Newspaper Archive of
Hays Free Press
Kyle, Texas
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January 9, 2013     Hays Free Press
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January 9, 2013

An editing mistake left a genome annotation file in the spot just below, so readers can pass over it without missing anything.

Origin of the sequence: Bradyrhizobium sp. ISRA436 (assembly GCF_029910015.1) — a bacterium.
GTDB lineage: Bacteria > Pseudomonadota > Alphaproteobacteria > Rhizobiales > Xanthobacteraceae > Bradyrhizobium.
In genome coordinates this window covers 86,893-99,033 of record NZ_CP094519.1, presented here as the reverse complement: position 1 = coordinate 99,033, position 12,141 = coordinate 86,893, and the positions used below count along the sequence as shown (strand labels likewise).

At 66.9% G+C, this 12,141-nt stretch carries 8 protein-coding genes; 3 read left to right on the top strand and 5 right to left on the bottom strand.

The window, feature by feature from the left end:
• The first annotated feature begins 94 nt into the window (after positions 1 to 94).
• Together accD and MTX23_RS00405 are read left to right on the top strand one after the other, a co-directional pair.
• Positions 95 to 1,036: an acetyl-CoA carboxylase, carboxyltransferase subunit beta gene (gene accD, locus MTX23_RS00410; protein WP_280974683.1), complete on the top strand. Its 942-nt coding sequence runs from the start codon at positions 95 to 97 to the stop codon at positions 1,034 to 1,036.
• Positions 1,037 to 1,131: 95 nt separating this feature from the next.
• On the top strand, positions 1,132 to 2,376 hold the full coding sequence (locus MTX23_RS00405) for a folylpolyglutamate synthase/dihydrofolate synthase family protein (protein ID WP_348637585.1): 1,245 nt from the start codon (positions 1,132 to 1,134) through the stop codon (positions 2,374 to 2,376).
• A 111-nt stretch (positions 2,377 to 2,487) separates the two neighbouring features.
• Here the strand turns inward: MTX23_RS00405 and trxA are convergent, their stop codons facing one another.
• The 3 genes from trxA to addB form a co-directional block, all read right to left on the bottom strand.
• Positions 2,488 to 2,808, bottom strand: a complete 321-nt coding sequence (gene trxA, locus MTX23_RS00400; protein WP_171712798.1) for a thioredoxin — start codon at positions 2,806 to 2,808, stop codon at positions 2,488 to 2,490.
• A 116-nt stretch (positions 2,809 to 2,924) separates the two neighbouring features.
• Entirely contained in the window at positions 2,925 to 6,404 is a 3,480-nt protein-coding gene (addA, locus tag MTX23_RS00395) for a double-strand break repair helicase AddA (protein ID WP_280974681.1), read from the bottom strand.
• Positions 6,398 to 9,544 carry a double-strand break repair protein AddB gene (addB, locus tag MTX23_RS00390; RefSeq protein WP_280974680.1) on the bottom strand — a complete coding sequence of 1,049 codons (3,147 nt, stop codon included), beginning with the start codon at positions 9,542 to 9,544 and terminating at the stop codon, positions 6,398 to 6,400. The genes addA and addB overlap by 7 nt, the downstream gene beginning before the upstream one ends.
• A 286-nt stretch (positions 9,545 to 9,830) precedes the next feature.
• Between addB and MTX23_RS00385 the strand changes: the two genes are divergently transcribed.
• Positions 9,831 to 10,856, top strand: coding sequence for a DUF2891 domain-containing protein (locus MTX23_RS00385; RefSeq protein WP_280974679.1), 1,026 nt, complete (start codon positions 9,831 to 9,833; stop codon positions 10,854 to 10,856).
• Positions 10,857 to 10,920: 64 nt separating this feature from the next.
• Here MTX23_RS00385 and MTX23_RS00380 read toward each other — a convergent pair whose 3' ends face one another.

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Page 2A NEWS Hays Free Press January 9, 2013 + The Hays Free Press (ISSN 1087-9323) published weekly by Barton Publications, Inc., 122 N. Main St., Buda, TX 78610. Periodicals postage paid at Buda, TX 78610 and additional mailing offices POSTMASTER: Send address changes to Barton Publications, Inc., RO. Box 339, Buda, rx 7861 o. ISSN#1087-9323 NBNS TIPS If you think it's news, we probably do too! Newsroom phone: 512-268-7862 E-mail: news@ haysfreepress.com Mail: P.O. Box 339, Buda, Texas 78610 CORRECTIONS Any erroneous reflection upon the character, standing or reputation of any person, firm or corporation which may appear in the pages of the Hays Free Press will be corrected upon being br ought to the attention of the publisher. DF~DUNF~ The deadline for display advertising and any contributed news copy fn the Hays Free Press is 5 p.m. Friday the week prior to publication. The deadline for Letters to the Editor and classified word advertising in the Hays Free Press is noon Monday the week of publication, though we encourage readers and advertisers to observe the Friday deadline. LETTERS GUIDELINES We welcome locally written letters to the editor on timely topics of community interest. We ask that you keep them to about 350 words in length and that you not indulge in personal attacks on private individuals. Letters may be edited for brevity and clarity. All letters should be signed by the author and include a daytime phone number where the author can be contacted for verification. Letter writers are limited to one letter per month Letters can be emailed to csb@ haysfreepress.com HISTORY Founded April 10, 1903, by Thomas Fletcher Harwell as The Kyle News, with offices on the corner of Burleson and Miller Streets in the town's oldest remaining building. It merged into The Hays County Citizen in 1956. The paper consolidated with The Free Press in October, 1978. During its more than 100-year history the newspaper has maintained offices at more than a dozen locations in Kyle and Buda. BY VERONICA GORDON veronica@haysfreepress.com Residents in Chaparral Park and Lei- surewoods have received delivery notic- es with San Antonio and Austin phone numbers that appear to be a sEam in- tended to target houses for robbery, ac- cording to one local homeowner. And some shady salespeople are making calls on people in parking lots, accord- ing to Hays County Sheriff officials. The Chaparral Park resident found this information online about the deliv- ery notice sEam and how it takes place: If the notices aren't removed by the homeowner, or if they begin to accumu- late, the house is marked for robbery (ab- sentee homeowner, vulnerable house). If a homeowner responds to the notice by calling, GeoTrek (et al.) will attempt to sell a home alarm system, or home air-filtration device. Those who agree to purchase receive installation and are robbed within a few month's time. For homeowners who decline to pur- chase, these crafty cons seek out de- tailed information about the existing alarm system - or confirm the absence one in the home and the home is robbed. The web site suggests to protect your- self from this seam through awareness. Share this information with your neigh- bors and if you receive a notice on your door, call your local non-emergency number and report it. In the meantime, Hays County Sher- iff's Deputy Jeff Jordan is also alerting local residents to be apprised of a sEam that is taking place in local shopping centers. In an email, Jordan explained that he was approached inside the Wal-Mart store in San Marcos by a door-to-door magazine salesman trying to do his magazine sales seam. The company the receipt said he worked for is "Back A Winner," based out of Colorado. "During my conversation with the "salesman," he disclosed that law en- forcement in the New Braunfels area have already been called on the group," Jordan said. "He claimed to a have a permit to solicit in San Marcos. He also told me that he and several oth- ers would be in the Comal County/ Hays County/Travis County areas for at least the next five to six weeks. The 'salesman' I encountered appeared to have been drinking. Wal-Mart staff was informed and he was 'politely' asked to leave." Jordan warns that these salesmen and saleswomen will likely be soliciting in neighborhoods. "We encourage you to be cautious when dealing with any door-to-door salesmen. If you do not feel comfort- able or they refuse to leave after being asked to do so or after you have warned them they are trespassing and are not welcome, you are encouraged to con- tact law enforcement," Jordan said in the email. Some tips to avoid such door-to-door sEams: 1. The best way to not get caught by this sEam: don't ahswer the door. If you aren't expecting anyone, ask who it is through the closed door. If it's a door- to-door sales person, tell them to leave. 2. Putting a "No Solicitors" or "No Trespassing" sign is one way to help in deterring them. 3. If you answer the door, don't open it wide and don't invite them in. Even if they say, "Can I use your phone to contact my sales manager," "Can I get a glass of water," "Can I use your bath- room," or "It's really hot out here can we go inside and talk where it's cool?" Once inside, this stranger can steal from you, hurt you, or worse. 4. If you do open the door and they won't leave or they try to stick their foot in the door, scream. Yell at them, yell "Fire!", or anything that will get atten- tion. Call law enforcement to file a re- port. 5. If you live in an apartment complex with a security door, remember, don't buzz in someone you don't know use the intercom find out who it is. Door to door sales people are known for buzzing everyone in the building to see if any- one will let them in without checking to see who it is. Report these incidents to apartment management staff. 6. If you see a neighbor being ha- rassed by a door-to-door sales person, call the cops. If you feel comfortable enough, walk up to your neighbor and ask what is going on. 7. If you happen to talk to a door- to-door sales person and don't feel comfortable, call the police. Also, no- tify your neighbors and don't be afraid to watch where the door to door sales person goes. If you notice they are go- ing to houses that don't appear to have anyone home, call the police - they could be trying to break in. In addition, be more alert; it is common for a neigh- borhood to experience a rash of home burglaries, car break-ins, or garage break-ins days after a team of traveling sales people have visited the neighbor- hood, especially if they didn't get the sales they were expecting. 8. Don't buy anything! The whole point of door-to-door sales is to pres- sure someone into buying something without being able to make an informed decision. Even if the sales person tells you their deal is only good through them, don't buy anything. 9. If you do call the police, tryto give a good description, like identifying marks, tattoos, scars, hair color, height, weight, type of clothes the door-to-door scam- mer was wearing, if they had an accent, if they were male or female, if there was more than one person. .ey sus crime spree BY BRAD ROLLINS San Marcos Mercury The Hays County Sheriff's Office has identified the W'tm- berley shooting suspect arrest- ed Friday following a standoff with SWAT. He is "19-year-old Caleb Crow. Crow was in the process of burglarizing a neighbor's vehi- cle shortly before noon Friday when the neighbor confronted Crow and was shot in the ab- domen, said Sgt. Phillip Taylor, the sheriff's spokesperson. The 44-year-old neigh- bor, who authorities have not named, was listed in critical condition at University Brack- enridge Hospital in Austin but is expected to survive his inju- ries. Crow is charged with two counts of aggravated assault with a deadly weapon and one count of theft of a firearm. Aggravated assault with a deadly weapon is a second- degree felony pun- ishable by two to 20 years in prison; theft of a firearm is a third-degree felony punishable by two to 10 years in prison. The charges stem from what Taylor describes as a crime spree that began Fri- CROW day morning when Crow hit his mother on the head with a dumbbell at the home they share on Rader Ranch Road. The mother fled to the Dollar General at 125 Carney Lane, where she called the sheriff's office; she was taken to the hospital and later released. While deputies were still investigat- ing the family vio- lence assault, they received a 911 call about a shooting outside a different home on Rader Road near the Crow resi- dence, Taylor said. The man who had been shot said he was sitting in his house when he saw someone he did not know riffling through a vehicle parked out front. When he went outside to challenge the intruder, Tay- lor said, Crow shot him with a .45 pistol he had stolen from a. different home in the neigh- borhood. When deputies later searched the house next to Crow's, they found a dog Crow killed during the burglary. Crow was arrested at about 4 p.m. Friday after a four-hour standoff with Hays County/ San Marcos SWAT and crisis negotiators. Capt. Mike Dav- enport told the Mercury yes- terday that authorities used tear gas to force Crow from the home. Crow is being held at Hays County jail. Bail was set this morning at $250,000. This storywas firstpublished by the San Marcos Mercury; and reprinted here through a partnership between the Hays Free Press and the San Marcos Mercury. arson case BY VERONICA GORDON On Dec. 16, at approximately 10 released. a.m., Hays County Sheriff's Office The cause of death is still unde- veronica@haysfreepress.com deputies responded to the call to as- termined pending the results of an sist the North Hays Fire Department autopsy performed by the Travis A suspect has been arrested in with a structure fire. County Medical Examiners Office. connection with a fire where a body Hays County Sheriff's Office dep- The suspicious nature of the death was found inside of the burned uties assisted the Hays County Fire and the cause of the fire are still un- home. Marshall with the fire investigation, der investigation. Joseph Alan Camahan was During the course of extinguish- Currently this investigation is be- charged with Arson, a First Degree ing the fire, NHFD firefighters 1o- ing led by the Hays County Sheriff's Felony, in reference to the structure cated a deceased person inside Office Criminal Investigations Divi- fire at 31305 Ranch Road 12. Carnah- the residence, according to a state- sion with the assistance of the Hays an is currently in custody at the Hays ment from the Sheriff's Office. The County Fire Marshal's Office and the County Law Enforcement Center. identity of the victim has not been Texas Rangers. CARNAHAN Lots of times, changes in life also affect your investments. That's why there's never been a better time to schedule your free portfolio review. We'll talk about the changes in your life, and help you decide whether it makes sense to revise your investments because of them. A portfolio review will help ensure your investments are keeping pace with your goals. Call your local financial advisor today. Janet Ross Financial Advisor 251N FM 1626 Bldg 2 Ste B Buda, TX78610 512-312-2840 Shirley C Malone Financial Advisor Edward Jones MAKING SENSE OF INVESTING 203 Railroad Street Suite 1B Buda, TX78610 512-312-2332 www, edwardjones.com Member SIPC Terroristic Threat Continued from pg. 1A bodily harm." on a $25,000 bond, according Hays County Justice of the to jail records. Peace Jo Anne Prado issued Hendrix said he could not the warrant for Garza's arrest, comment on whether Garza and Hendrix said no weapons was considered dangerous. were found on Garza's person Garza joined the city's Parks or property, and Recreation Department in Garza was released Tuesday January 2009. We offer affordable powder coated wrought iron for all of your fencing needs - prefab panels, posts, gates, drive gates and hardware. FENCE SUPPLY 10% off for all military and government employees. THANK YOU FOR YOUR SERVICE! 512-312-4699 www.AustinFencesupply.Com Gene@AustinFencesupply.Com Deadline approaches for property tax payments SUBMITTED REPORT Hays County Tax Asses- sor-Collector Luanne Cara- way reminds residents that 2012 taxes on real property, personal property and busi- nesses must be paid by Jan- uary 31, 2013, to avoid late fees and penalties. Caraway urged residents to avoid penalties for late payments by paying prompt- ly and by paying as much as possible byThursday, Jan. 31, 2013,iftheyare unable to pay the flail amount. Penalty and interest begin at 7 percent on February 1 and increase 2 percent per month until July when the penalty and interest reach 18 percent. In July, a collection penalty of 15 percent is added and the interest continues to accrue at an additional 1 percent per month. The tax office accepts par- tial payments on current and delinquent taxes but they must be received by January 31, 2013, to avoid penalties for 2012. "Under state law even if you don't get a statement you are still responsible for paying your property tax," Caraway said. "If you do not receive a tax bill and do not have a mortgage com- pany or tax agent, please contact our office to make sure that we have your cor- rect billing address, or visit the Tax Office website at www.hayscountytax.com to check your account." The Hays County Tax Office sends a consolidated tax bill each October showing the amount of taxes owed to each taxing entity, such as cities, counties, schools and special districts. Residents who are 65 and older or disabled qualify for quarterly payments for their homestead property and no penalties or interest is as- sessed if those payments are received on time. To qualify, residents must file for this exemption and make the first quarter payment by January 31. Remaining quar- terly payments are due by April 1 (March 31, the official due date, is a Sunday), May 31 and July31. The tax office accepts cash, checks, money orders, credit cards and electronic check payments. There is a fee for using credit cards, debit cards and electronic checks. Payments can be made at any Hays County tax office: San Marcos at 712 S. Stage- coach Trail (drive-through available on the east side of the building), Buda at 500 Jack C. Hays Trail, Kyle at 111 N. Front Street and Dripping Springs at 195 Roger Hanks Parkway. Office hours are 8 a.m. to 4:30 p.m. The Kyle office is dosed from 12:30 to 1:30 p.m. each day, and the Dripping Springs office is closed from 12:30 to 1:30 p.m. on Fridays. To pay by phone, call 1-888-546-4337. To pay online, go to the Hays County website or directly to tax office information at www.hayscountyta~com.